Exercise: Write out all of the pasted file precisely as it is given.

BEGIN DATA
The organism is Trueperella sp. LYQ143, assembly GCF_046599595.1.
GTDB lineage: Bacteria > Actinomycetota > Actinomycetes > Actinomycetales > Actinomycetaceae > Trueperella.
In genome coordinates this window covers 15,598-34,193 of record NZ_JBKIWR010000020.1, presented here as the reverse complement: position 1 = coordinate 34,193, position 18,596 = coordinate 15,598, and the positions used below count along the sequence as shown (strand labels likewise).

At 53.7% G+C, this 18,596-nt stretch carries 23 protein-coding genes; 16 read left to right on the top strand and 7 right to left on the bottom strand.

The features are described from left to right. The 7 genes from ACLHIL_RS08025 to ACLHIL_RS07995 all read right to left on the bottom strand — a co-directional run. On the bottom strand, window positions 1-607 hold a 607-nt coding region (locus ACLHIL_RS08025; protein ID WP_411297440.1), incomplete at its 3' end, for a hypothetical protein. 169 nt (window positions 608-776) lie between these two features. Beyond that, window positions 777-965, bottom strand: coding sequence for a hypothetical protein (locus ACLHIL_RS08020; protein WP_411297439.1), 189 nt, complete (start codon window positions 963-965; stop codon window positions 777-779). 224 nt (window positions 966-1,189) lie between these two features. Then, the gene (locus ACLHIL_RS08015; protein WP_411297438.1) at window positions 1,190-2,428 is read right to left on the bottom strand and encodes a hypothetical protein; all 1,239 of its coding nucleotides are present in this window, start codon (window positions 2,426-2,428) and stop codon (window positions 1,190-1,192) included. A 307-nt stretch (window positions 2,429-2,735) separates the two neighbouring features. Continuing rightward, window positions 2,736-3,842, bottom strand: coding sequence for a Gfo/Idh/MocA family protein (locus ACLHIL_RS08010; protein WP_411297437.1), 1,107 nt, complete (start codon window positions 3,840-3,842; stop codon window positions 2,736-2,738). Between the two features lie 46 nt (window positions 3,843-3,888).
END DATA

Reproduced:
The organism is Trueperella sp. LYQ143, assembly GCF_046599595.1.
GTDB lineage: Bacteria > Actinomycetota > Actinomycetes > Actinomycetales > Actinomycetaceae > Trueperella.
In genome coordinates this window covers 15,598-34,193 of record NZ_JBKIWR010000020.1, presented here as the reverse complement: position 1 = coordinate 34,193, position 18,596 = coordinate 15,598, and the positions used below count along the sequence as shown (strand labels likewise).

At 53.7% G+C, this 18,596-nt stretch carries 23 protein-coding genes; 16 read left to right on the top strand and 7 right to left on the bottom strand.

The features are described from left to right. The 7 genes from ACLHIL_RS08025 to ACLHIL_RS07995 all read right to left on the bottom strand — a co-directional run. On the bottom strand, window positions 1-607 hold a 607-nt coding region (locus ACLHIL_RS08025; protein ID WP_411297440.1), incomplete at its 3' end, for a hypothetical protein. 169 nt (window positions 608-776) lie between these two features. Beyond that, window positions 777-965, bottom strand: coding sequence for a hypothetical protein (locus ACLHIL_RS08020; protein WP_411297439.1), 189 nt, complete (start codon window positions 963-965; stop codon window positions 777-779). 224 nt (window positions 966-1,189) lie between these two features. Then, the gene (locus ACLHIL_RS08015; protein WP_411297438.1) at window positions 1,190-2,428 is read right to left on the bottom strand and encodes a hypothetical protein; all 1,239 of its coding nucleotides are present in this window, start codon (window positions 2,426-2,428) and stop codon (window positions 1,190-1,192) included. A 307-nt stretch (window positions 2,429-2,735) separates the two neighbouring features. Continuing rightward, window positions 2,736-3,842, bottom strand: coding sequence for a Gfo/Idh/MocA family protein (locus ACLHIL_RS08010; protein WP_411297437.1), 1,107 nt, complete (start codon window positions 3,840-3,842; stop codon window positions 2,736-2,738). Between the two features lie 46 nt (window positions 3,843-3,888).